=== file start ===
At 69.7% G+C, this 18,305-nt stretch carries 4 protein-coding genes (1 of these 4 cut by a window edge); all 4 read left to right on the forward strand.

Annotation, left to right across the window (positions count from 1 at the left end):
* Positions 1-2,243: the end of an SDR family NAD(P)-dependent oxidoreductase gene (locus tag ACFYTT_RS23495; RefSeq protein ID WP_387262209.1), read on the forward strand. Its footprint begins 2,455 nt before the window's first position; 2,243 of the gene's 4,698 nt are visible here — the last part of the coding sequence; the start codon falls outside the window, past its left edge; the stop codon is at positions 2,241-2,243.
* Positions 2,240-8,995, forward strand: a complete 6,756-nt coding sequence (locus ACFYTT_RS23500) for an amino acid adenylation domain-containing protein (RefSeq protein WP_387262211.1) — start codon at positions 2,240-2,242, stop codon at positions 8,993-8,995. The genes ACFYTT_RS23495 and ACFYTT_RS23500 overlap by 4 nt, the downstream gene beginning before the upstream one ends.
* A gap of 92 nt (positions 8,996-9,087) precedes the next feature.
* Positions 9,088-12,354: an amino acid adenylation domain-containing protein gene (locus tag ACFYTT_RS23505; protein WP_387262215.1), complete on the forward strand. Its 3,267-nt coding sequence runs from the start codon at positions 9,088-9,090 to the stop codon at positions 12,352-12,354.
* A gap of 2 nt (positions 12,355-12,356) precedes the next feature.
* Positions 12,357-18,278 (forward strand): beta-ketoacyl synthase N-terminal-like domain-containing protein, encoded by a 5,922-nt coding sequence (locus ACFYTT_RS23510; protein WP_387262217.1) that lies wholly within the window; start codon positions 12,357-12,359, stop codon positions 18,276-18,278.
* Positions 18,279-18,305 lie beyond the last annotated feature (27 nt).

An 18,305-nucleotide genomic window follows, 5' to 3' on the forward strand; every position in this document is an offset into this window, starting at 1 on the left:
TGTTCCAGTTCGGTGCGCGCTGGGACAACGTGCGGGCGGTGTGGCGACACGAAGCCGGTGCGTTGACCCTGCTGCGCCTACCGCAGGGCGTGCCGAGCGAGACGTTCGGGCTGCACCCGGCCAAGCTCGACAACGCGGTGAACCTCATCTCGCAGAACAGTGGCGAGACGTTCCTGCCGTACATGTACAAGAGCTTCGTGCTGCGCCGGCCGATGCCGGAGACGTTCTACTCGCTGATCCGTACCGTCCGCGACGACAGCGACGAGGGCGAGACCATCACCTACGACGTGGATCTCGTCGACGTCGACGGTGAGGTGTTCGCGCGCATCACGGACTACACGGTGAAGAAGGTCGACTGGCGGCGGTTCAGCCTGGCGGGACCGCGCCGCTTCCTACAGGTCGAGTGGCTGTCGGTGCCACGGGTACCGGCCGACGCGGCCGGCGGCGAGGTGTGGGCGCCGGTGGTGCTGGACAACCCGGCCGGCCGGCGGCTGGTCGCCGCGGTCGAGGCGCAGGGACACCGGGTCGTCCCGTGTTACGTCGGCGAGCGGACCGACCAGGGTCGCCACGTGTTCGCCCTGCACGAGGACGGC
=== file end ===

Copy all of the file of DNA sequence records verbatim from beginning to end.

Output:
At 69.7% G+C, this 18,305-nt stretch carries 4 protein-coding genes (1 of these 4 cut by a window edge); all 4 read left to right on the forward strand.

Annotation, left to right across the window (positions count from 1 at the left end):
* Positions 1-2,243: the end of an SDR family NAD(P)-dependent oxidoreductase gene (locus tag ACFYTT_RS23495; RefSeq protein ID WP_387262209.1), read on the forward strand. Its footprint begins 2,455 nt before the window's first position; 2,243 of the gene's 4,698 nt are visible here — the last part of the coding sequence; the start codon falls outside the window, past its left edge; the stop codon is at positions 2,241-2,243.
* Positions 2,240-8,995, forward strand: a complete 6,756-nt coding sequence (locus ACFYTT_RS23500) for an amino acid adenylation domain-containing protein (RefSeq protein WP_387262211.1) — start codon at positions 2,240-2,242, stop codon at positions 8,993-8,995. The genes ACFYTT_RS23495 and ACFYTT_RS23500 overlap by 4 nt, the downstream gene beginning before the upstream one ends.
* A gap of 92 nt (positions 8,996-9,087) precedes the next feature.
* Positions 9,088-12,354: an amino acid adenylation domain-containing protein gene (locus tag ACFYTT_RS23505; protein WP_387262215.1), complete on the forward strand. Its 3,267-nt coding sequence runs from the start codon at positions 9,088-9,090 to the stop codon at positions 12,352-12,354.
* A gap of 2 nt (positions 12,355-12,356) precedes the next feature.
* Positions 12,357-18,278 (forward strand): beta-ketoacyl synthase N-terminal-like domain-containing protein, encoded by a 5,922-nt coding sequence (locus ACFYTT_RS23510; protein WP_387262217.1) that lies wholly within the window; start codon positions 12,357-12,359, stop codon positions 18,276-18,278.
* Positions 18,279-18,305 lie beyond the last annotated feature (27 nt).

An 18,305-nucleotide genomic window follows, 5' to 3' on the forward strand; every position in this document is an offset into this window, starting at 1 on the left:
TGTTCCAGTTCGGTGCGCGCTGGGACAACGTGCGGGCGGTGTGGCGACACGAAGCCGGTGCGTTGACCCTGCTGCGCCTACCGCAGGGCGTGCCGAGCGAGACGTTCGGGCTGCACCCGGCCAAGCTCGACAACGCGGTGAACCTCATCTCGCAGAACAGTGGCGAGACGTTCCTGCCGTACATGTACAAGAGCTTCGTGCTGCGCCGGCCGATGCCGGAGACGTTCTACTCGCTGATCCGTACCGTCCGCGACGACAGCGACGAGGGCGAGACCATCACCTACGACGTGGATCTCGTCGACGTCGACGGTGAGGTGTTCGCGCGCATCACGGACTACACGGTGAAGAAGGTCGACTGGCGGCGGTTCAGCCTGGCGGGACCGCGCCGCTTCCTACAGGTCGAGTGGCTGTCGGTGCCACGGGTACCGGCCGACGCGGCCGGCGGCGAGGTGTGGGCGCCGGTGGTGCTGGACAACCCGGCCGGCCGGCGGCTGGTCGCCGCGGTCGAGGCGCAGGGACACCGGGTCGTCCCGTGTTACGTCGGCGAGCGGACCGACCAGGGTCGCCACGTGTTCGCCCTGCACGAGGACGGC